More and more, the Mets appear willing to become the seventh team in Major League history to trade a reigning Cy Young Award winner before the following year's Opening Day. The greatest obstacle -- perhaps the only obstacle at this point -- is finding a deal that makes sense. As Alderson reiterated to McKinnis during their parking lot rendezvous, he will not deal Dickey, who is under team control for one more year, without receiving an impact player in return.
So the Mets continue to talk trade with more than a half-dozen teams here at the Winter Meetings in Nashville, while ostensibly also negotiating an extension with Dickey. In some of his first public comments of the offseason, McKinnis said he and the Mets are both flexible on contract length, as well as on details such as a no-trade clause. But a monetary gap remains.
Asked if that gap might be impassable, Alderson replied: "I think that remains to be seen."
For Alderson, the focus continues to be almost exclusively on Dickey. Though the Mets have touched base with various agents, including the representatives for outfielder Scott Hairston, they have had "virtually no discussions" about trading starting pitcher Jon Niese. It appears that if the Mets disrupt their rotation with a trade, Dickey will be the one wearing a new uniform come spring.
McKinnis reflected Dickey's own recent comments in noting his client would be amenable to a trade, going as far as to say Dickey's "eyes light up" at the thought of potentially ending his career where it started, in Texas. The Rangers, along with the Blue Jays, Dodgers, Red Sox and Royals, are among the teams weighing a deal.
To be clear, McKinnis did stress that the knuckleballer's top preference is still to remain in Flushing, where he vaulted from baseball's scrap heap to its upper crust. But he spoke also of an evolving outlook.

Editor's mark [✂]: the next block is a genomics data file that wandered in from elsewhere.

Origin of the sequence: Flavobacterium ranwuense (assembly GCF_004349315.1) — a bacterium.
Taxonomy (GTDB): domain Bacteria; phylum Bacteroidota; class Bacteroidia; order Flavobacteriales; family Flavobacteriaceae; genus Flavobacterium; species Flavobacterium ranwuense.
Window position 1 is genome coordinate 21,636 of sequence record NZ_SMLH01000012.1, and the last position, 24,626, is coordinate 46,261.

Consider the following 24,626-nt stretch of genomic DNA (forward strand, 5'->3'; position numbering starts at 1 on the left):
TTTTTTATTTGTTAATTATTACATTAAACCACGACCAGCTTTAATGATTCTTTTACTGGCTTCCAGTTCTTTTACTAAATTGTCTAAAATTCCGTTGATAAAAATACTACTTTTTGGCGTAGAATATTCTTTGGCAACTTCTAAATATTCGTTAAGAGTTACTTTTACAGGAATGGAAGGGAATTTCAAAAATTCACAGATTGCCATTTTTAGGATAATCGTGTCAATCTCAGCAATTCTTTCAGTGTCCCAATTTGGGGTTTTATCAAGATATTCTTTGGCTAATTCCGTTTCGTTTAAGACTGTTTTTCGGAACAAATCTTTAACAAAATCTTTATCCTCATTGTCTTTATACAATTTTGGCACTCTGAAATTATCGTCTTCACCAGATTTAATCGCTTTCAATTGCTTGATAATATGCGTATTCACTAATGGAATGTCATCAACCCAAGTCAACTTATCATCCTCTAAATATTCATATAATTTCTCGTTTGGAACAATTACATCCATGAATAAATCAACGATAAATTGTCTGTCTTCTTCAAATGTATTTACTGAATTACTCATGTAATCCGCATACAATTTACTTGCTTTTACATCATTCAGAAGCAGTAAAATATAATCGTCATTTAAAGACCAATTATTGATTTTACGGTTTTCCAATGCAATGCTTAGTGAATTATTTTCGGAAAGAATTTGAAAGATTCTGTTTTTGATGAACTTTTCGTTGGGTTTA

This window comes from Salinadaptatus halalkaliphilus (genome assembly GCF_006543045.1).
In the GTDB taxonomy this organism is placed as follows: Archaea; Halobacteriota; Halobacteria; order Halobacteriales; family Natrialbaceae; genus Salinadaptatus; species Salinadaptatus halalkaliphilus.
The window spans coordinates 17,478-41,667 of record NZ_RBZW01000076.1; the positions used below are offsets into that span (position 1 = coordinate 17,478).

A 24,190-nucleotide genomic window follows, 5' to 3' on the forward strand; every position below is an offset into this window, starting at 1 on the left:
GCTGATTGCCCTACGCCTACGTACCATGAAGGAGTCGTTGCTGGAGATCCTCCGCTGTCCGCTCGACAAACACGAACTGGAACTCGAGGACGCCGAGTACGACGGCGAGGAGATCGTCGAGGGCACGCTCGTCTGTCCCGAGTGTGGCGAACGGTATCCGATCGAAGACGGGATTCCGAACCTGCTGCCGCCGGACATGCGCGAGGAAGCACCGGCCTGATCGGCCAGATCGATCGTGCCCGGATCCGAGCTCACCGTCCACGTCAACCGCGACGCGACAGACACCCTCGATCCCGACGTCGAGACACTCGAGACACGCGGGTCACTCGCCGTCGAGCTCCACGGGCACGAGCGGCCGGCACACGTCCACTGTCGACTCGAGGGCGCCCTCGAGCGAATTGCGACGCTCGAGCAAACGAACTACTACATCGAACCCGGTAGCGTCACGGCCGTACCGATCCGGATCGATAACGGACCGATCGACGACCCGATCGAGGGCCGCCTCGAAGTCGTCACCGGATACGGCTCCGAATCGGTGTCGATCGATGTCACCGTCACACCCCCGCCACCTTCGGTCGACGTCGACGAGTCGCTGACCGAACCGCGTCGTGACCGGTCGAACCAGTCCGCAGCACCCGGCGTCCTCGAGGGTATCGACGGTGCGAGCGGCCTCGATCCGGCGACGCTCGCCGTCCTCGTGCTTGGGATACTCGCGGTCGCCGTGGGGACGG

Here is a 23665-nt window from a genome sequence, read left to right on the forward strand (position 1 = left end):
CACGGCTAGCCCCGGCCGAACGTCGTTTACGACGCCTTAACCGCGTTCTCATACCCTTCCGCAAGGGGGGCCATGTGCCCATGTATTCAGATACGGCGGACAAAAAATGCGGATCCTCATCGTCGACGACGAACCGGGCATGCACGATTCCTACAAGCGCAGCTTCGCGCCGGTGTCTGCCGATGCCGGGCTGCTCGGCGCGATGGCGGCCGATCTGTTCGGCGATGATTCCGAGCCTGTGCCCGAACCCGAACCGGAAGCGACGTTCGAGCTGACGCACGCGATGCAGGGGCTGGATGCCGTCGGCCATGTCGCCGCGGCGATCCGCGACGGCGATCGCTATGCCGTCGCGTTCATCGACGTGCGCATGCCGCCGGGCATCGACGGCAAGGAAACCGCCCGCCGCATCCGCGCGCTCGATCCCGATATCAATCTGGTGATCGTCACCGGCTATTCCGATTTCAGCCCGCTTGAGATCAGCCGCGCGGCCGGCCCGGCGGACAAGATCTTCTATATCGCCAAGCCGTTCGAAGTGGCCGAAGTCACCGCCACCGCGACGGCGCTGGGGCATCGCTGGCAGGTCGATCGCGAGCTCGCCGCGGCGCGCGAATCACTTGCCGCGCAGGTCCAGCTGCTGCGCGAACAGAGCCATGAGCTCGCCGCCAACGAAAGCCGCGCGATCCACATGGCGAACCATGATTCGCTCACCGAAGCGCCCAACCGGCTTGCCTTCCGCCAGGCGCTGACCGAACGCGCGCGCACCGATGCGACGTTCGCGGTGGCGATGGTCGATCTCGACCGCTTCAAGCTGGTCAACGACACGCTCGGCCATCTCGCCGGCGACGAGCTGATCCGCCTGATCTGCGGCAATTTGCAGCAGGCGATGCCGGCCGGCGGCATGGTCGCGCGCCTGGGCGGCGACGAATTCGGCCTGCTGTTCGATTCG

"For me to say that [the Mets] are in an awkward spot, not knowing whether to sign him or trade him, I guess we're similarly mixed," McKinnis said. "R.A. really does want to be with the Mets, but he doesn't want to be here if being here is not the best thing for the club. If it would open more opportunities for them, we'd accept that trade."
Not that Dickey and McKinnis have a choice. Lacking a no-trade clause in his current contract, Dickey must accept any deal to which the Mets agree. So it helps his cause that non-contending teams rarely take interest in 38-year-old pitchers; of the eight teams reportedly linked to Dickey in recent days, seven have at least reasonable postseason expectations.
On the trade front, it's simply a matter of finding the right package. The Mets would love to acquire a power-hitting outfielder who is Major League ready or close to it. A catcher is another priority.
Such deals may be coming. McKinnis and Alderson both speculated that once top free-agent starting pitcher Zack Greinke finds a new home, the market for Dickey could shift. So if Dickey's first choice is indeed a return to the Mets, it would make sense for he and his agent to move quickly; trade offers could improve rapidly once Greinke is no longer in play.
"Something could happen on either front that would bring all of this to a conclusion," Alderson said. "I don't think that's going to happen today. It may not happen tomorrow. It may not happen in Nashville. So it's really hard for me to guess where this is ultimately going. But the sentiment that we've had from the beginning I think remains the same: We'd like to have him in New York."
Mets chief operating officer Jeff Wilpon was due to arrive in Nashville on Tuesday evening, in advance of Wednesday's news conference to announce third baseman David Wright's new deal. Wilpon's presence could speed along an extension or trade talks, though that much is nothing more than speculation.
Perhaps at the least, Wright can offer some advice. He and Dickey have spoken often throughout the past two months, according to McKinnis, discussing their statuses as players in flux. But unlike Wright, the face of the franchise, Dickey's history includes stops in Texas, Seattle and Minnesota.
He may be loyal to the Mets, but he does not fear life without them.
"It really became clear to us that David Wright only knows the Mets, and so I think it would be far more devastating to him to get traded," McKinnis said. "When I say it to R.A., yes he would be disappointed because he wants to be with the Mets. But on the other hand, using R.A.'s terminology, it would just be another step in the journey."